British Lime Association (BLA) part of the Mineral Products Association (MPA)
 

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british lime association

 
 

Lime uses

Environment

Effluent treatment

Lime products are also used to treat potentially dangerous and toxic waste and effluent water. The addition of lime often:

  • neutralises harmful acids,
  • adjusts the pH prior to further treatment or discharge,
  • precipitate metals, sulphate and fluoride,
  • reduce nutrients (phosphates and nitrogen),
  • modify the characteristics of sludge.

In the broadest sense, the use of lime neutralises the often harmful properties contained within waste and effluent water, making them more environmentally friendly and reducing their risk to living organisms and promoting the healthy development of biodiversity and wildlife in the areas where industrial effluent water occurs.

Sewage works

Similar to the treatment of effluents, lime products can also be used to treat sewage that contains suspended solids, dissolved organic matter, nutrients (phosphate and ammonia) and heavy metals.

These have similar advantages to the local environment, such as: the adjustment of the pH, coagulation of the solids and removal of metals and nutrients. However, it is provides a service of disinfection and conditioning of the sludge that can then be used for agriculture or as a landfill.

A wide number of organic and inorganic sludges can be treated using quicklime or dolomitic lime to increase solids content. Biological sludge can be sanitised by the rise in temperature and pH obtained by adding these materials.  Biosolids treatment up Advanced Treated is achievable with this method.

Find out more in the technical section.

Power station

Lime being the most cost effective alkali, is extensively used in the removal of acidic gases released by power stations. Milk of lime and hydrated lime is sprayed into the flue gas stream (usually Sulphur Dioxide) promoting a reaction to form insoluble calcium sulphate which can then be collected and disposed of. This not only helps clean the air we breathe, but it reduces amounts of acid rain and greenhouses gases, aiding in the ever increasingly important fight against climate change. Power stations and incinerators around the world regardless of what fuel they may burn (i.e. municipal or industrial waste, clinical waste, animal carcasses or natural fuels) have utilised lime as a means of removing these harmful gases many years, arguing that lime is not only cost effective, but also incredibly efficient and sustainable.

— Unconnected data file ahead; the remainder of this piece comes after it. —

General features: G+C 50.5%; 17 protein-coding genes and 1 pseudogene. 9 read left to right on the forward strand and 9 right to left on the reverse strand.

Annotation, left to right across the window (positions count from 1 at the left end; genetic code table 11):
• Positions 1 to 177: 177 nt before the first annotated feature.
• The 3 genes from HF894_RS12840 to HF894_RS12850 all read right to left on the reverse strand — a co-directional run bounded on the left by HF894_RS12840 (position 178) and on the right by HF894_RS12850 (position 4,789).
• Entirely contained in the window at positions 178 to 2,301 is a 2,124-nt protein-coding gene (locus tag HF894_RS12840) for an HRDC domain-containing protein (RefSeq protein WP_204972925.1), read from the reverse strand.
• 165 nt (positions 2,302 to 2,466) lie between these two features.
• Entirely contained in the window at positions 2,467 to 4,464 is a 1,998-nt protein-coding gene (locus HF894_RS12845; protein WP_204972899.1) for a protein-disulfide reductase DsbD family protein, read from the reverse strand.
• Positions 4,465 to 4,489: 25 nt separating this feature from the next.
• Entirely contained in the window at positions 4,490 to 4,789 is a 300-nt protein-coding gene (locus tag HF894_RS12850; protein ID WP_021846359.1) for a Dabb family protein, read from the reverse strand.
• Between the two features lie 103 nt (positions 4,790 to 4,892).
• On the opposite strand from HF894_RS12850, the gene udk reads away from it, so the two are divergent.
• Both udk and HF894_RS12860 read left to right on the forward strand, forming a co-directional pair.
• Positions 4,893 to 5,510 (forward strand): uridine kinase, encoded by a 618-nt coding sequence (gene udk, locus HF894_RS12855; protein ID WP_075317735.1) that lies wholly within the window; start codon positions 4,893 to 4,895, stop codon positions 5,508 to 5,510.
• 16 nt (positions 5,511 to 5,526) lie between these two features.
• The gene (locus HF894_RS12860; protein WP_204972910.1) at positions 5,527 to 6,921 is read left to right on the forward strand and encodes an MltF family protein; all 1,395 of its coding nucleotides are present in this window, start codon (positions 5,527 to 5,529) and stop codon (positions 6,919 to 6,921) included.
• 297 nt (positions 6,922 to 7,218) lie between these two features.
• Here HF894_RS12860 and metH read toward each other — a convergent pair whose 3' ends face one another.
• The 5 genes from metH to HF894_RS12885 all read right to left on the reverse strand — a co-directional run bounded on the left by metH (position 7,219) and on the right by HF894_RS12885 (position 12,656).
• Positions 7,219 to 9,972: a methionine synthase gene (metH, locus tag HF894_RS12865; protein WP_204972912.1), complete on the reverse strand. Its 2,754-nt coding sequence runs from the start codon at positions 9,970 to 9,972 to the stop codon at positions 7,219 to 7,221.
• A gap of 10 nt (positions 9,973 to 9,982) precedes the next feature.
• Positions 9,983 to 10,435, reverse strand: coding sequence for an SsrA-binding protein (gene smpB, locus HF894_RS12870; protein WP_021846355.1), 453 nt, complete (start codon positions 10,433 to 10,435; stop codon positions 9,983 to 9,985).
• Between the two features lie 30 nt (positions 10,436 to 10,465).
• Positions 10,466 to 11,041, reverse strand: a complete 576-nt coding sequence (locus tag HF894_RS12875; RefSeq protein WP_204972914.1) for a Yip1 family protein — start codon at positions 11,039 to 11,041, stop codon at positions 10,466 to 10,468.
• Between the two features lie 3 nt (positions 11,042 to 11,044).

DOWNLOAD LINK Download: Grimsby Operations: flue gas treatment - 128 kb

Contaminated land

Often referred to as Stabilisation/Solidification (S/S), lime can also be used for the remediation of land affected by contamination, as commonly found on brownfield land or derelict sites. S/S is a civil-engineering-based remediation technique in which contaminated soil is mixed with lime and cement to improve its engineering properties and immobilise contaminants. The dual action means that it is suitable for both land of poor engineering properties and land affected by contamination. A large majority of derelict and brownfield land sites are made up of poor land containing contaminants and so S/S provides a practical technique that provides cost-effective remediation. In addition, (S/S) is also a useful technique for treating particular wastes before disposal to landfill.

Wildlife sanctuary from old quarry

Old quarries are restored using inert waste. Restored land often maintains a higher level of biodiversity than the area did prior to quarrying. In fact, the majority of restored sites are now categorised as ‘National Nature Reserves’ of ‘Wildlife Sanctuaries.’  A number of old quarries also transform into shallow wetlands which provide habitats for a wide array of rare and endangered bird species. Over 700 Sites of Special Scientific Interest (SSSI’s) have been designated on former quarries, a large number of which were used to quarry limestone.

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